The Wild Magnolias: Smoke My Peace Pipe (Smoke It Right)


Smoke My Peace Pipe (Smoke It Right)


The Wild Magnolias


The Wild Magnolias (Sunnyside 3068)

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Theodore Emile ‘Bo’ Dolis (lead vocals, background vocals, tambourine), Joseph Pierre ‘Monk’ Boudreaux (background vocals, conga), James ‘Gator June’ Johnson Jr. (background vocals, tambourine), Lawrence ‘Crip’ Adams (background vocals, cow bells, tambourine), Johnnie ‘Quarter Moon’ Tobias (background vocals, tambourine, whistle), Leonard ‘Gate’ Johnson (background vocals, tambourine), Washington ‘Bubba’ Scott (background vocals, triangle, tambourine), James Smothers (background vocals, bongos, congas), Norwood ‘Gitchie’ Johnson (bass drum), Willie Tee (keyboards, percussion, background vocals), Earl Turbinton, Jr. (alto/soprano saxes, bass clarinet), Julius Farmer (bass), Fird ‘Snooks’ Eaglin (guitar), Larry Panna (drums), Alfred ‘Uganda’ Roberts (congas)


Composed by Wilson Turbinton


Recorded: Bogalusa, Louisiana, 1973


Rating: 81/100 (learn more)

The tradition of African-Americans dressing up as Indians at Mardi Gras time is a venerable one, and supposedly reflects a gesture of gratitude to Native Americans due to their help in securing freedom for runaway slaves, a historical relationship that cemented ties between these two groups. Also blacks sometimes circumvented discrimination by passing themselves off as members of one or another tribe. The tradition continues today, and in grand ceremonial fashion—it is not uncommon for a Mardi Gras Indian costume to cost several thousand dollars. The visual effect is heightened by singing, chanting, drumming and a general spirit of revelry.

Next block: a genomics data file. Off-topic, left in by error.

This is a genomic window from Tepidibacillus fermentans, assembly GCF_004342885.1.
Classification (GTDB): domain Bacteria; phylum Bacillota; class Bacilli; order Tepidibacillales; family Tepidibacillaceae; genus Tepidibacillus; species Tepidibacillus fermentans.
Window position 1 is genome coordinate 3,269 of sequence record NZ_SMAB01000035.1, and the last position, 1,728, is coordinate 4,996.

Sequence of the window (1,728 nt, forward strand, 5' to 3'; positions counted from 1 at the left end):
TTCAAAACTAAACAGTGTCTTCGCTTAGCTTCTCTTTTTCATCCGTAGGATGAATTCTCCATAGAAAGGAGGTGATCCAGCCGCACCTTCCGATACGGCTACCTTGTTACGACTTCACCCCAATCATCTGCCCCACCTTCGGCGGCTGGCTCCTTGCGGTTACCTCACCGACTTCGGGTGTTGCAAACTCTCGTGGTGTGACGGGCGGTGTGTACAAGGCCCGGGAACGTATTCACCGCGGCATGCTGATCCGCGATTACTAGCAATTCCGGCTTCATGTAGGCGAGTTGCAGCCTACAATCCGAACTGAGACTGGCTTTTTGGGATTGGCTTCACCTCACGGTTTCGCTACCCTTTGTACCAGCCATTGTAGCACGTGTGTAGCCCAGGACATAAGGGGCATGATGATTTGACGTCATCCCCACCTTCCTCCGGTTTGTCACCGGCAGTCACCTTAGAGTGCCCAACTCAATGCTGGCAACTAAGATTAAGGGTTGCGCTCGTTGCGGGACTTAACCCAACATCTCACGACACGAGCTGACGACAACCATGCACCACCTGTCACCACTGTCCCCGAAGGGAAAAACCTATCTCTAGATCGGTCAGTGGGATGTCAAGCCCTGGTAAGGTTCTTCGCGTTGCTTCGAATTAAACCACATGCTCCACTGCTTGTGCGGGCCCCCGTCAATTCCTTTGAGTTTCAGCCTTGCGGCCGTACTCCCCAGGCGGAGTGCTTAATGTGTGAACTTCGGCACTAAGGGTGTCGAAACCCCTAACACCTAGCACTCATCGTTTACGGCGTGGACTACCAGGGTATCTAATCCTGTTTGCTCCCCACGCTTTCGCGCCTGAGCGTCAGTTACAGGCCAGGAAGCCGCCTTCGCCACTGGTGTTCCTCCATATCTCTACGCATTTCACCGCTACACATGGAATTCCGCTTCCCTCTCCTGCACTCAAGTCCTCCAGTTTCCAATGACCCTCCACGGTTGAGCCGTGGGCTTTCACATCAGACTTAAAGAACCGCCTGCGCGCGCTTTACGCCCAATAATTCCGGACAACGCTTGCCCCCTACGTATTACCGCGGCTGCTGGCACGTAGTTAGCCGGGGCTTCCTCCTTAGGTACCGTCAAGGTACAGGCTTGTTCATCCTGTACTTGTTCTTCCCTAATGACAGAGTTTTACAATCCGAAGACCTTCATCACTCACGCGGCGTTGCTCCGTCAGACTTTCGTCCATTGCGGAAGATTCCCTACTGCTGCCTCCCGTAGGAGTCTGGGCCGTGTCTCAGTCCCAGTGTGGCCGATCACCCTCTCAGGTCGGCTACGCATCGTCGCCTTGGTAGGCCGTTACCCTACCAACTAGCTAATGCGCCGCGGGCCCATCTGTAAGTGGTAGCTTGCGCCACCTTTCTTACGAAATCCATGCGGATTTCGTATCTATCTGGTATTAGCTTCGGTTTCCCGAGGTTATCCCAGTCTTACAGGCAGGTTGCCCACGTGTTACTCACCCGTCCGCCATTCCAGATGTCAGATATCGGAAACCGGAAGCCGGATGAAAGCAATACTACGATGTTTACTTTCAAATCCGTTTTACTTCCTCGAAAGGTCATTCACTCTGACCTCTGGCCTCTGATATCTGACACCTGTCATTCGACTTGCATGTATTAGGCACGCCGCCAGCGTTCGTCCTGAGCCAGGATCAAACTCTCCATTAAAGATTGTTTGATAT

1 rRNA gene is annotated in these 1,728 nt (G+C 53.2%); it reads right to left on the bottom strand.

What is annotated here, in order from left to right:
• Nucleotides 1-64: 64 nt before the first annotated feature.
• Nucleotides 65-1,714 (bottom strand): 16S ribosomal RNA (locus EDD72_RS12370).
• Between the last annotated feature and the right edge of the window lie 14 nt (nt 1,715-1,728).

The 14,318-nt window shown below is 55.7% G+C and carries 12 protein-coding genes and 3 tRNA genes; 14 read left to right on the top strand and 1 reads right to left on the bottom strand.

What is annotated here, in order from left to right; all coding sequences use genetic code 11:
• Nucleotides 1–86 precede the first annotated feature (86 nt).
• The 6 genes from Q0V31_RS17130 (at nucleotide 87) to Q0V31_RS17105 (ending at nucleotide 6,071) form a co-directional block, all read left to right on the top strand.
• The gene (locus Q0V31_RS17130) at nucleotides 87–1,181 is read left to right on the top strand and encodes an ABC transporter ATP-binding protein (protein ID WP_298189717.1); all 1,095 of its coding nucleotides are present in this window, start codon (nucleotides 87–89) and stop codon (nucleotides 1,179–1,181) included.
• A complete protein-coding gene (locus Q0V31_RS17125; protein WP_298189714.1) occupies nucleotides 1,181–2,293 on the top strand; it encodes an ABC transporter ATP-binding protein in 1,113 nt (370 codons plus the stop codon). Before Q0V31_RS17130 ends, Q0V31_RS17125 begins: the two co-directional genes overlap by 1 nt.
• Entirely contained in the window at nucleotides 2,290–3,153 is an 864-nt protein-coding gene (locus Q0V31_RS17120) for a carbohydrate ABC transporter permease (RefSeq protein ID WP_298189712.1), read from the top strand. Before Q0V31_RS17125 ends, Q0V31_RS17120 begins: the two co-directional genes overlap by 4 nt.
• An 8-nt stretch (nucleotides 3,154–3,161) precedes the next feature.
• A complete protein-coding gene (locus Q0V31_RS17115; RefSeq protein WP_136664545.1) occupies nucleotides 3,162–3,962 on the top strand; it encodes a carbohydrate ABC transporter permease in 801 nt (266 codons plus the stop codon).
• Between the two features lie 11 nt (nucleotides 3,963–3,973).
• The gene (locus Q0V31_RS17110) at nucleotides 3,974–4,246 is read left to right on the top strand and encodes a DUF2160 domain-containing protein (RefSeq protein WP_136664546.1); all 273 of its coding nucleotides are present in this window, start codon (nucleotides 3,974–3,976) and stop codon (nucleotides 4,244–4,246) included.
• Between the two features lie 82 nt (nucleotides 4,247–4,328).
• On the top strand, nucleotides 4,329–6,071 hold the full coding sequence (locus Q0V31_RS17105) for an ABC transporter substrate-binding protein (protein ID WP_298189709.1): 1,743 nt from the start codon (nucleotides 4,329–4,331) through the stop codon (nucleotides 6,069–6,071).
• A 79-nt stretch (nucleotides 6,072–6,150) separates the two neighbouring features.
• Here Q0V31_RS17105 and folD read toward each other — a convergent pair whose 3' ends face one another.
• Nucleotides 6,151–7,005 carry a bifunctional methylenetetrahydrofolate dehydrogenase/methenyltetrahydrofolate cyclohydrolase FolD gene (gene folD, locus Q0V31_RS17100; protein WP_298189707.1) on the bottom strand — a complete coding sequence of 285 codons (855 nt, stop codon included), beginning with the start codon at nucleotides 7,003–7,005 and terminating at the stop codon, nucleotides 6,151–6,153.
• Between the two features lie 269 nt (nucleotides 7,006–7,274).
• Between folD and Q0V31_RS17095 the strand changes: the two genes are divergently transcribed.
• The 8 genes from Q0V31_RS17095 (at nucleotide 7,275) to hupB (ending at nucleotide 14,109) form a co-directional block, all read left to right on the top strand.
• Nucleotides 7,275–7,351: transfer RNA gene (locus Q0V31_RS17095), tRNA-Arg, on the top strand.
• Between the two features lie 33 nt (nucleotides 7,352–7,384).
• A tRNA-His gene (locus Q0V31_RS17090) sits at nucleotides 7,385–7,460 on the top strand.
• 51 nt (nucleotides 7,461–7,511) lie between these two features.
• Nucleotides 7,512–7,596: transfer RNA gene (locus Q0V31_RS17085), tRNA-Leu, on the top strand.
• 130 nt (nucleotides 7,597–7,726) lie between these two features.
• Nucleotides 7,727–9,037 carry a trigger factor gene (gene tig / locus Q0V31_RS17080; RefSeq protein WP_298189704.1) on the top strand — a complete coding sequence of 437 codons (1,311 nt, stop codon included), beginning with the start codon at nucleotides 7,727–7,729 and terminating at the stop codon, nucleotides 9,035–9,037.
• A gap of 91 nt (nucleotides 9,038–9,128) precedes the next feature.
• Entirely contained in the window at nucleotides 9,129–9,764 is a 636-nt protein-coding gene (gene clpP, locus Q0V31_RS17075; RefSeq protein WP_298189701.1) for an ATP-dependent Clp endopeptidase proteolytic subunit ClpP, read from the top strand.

The Wild Magnolias

Enter the Wild Magnolias. My source documents are strangely silent about the so-called "peace pipe" mentioned in this song. Are the Wild Magnolias referring to some time-honored Native American tradition? A powerful medicine? A shamanistic ritual of cosmic proportions? They are sticklers for ritual purity—admonishing the listener to "smoke it right"; but how do they get around all those local anti-smoking restrictions? You can't even light up a cigar in a smoke shop these days without a squad car arriving to take you away in 'cuffs. Of course, the music presents its own puzzle. Could this really be a traditional Native American song? Did they have electric bass back then? The uninitiated might be tempted to describe this track as watered-down 1970s soul music, but that shows how little they know.

In short, your humble music critic has too many unanswered questions. But a few more puffs on this peace pipe, and perhaps things will clear up a bit. Still I wonder: am I smoking it right?

Reviewer: Ted Gioia

If you liked this track, also check out

The Wild Tchoupitoulas: Big Chief Got a Golden Crown
Al ‘Carnival Time’ Johnson: Carnival Time
The Hawketts (with Art Neville): Mardi Gras Mambo

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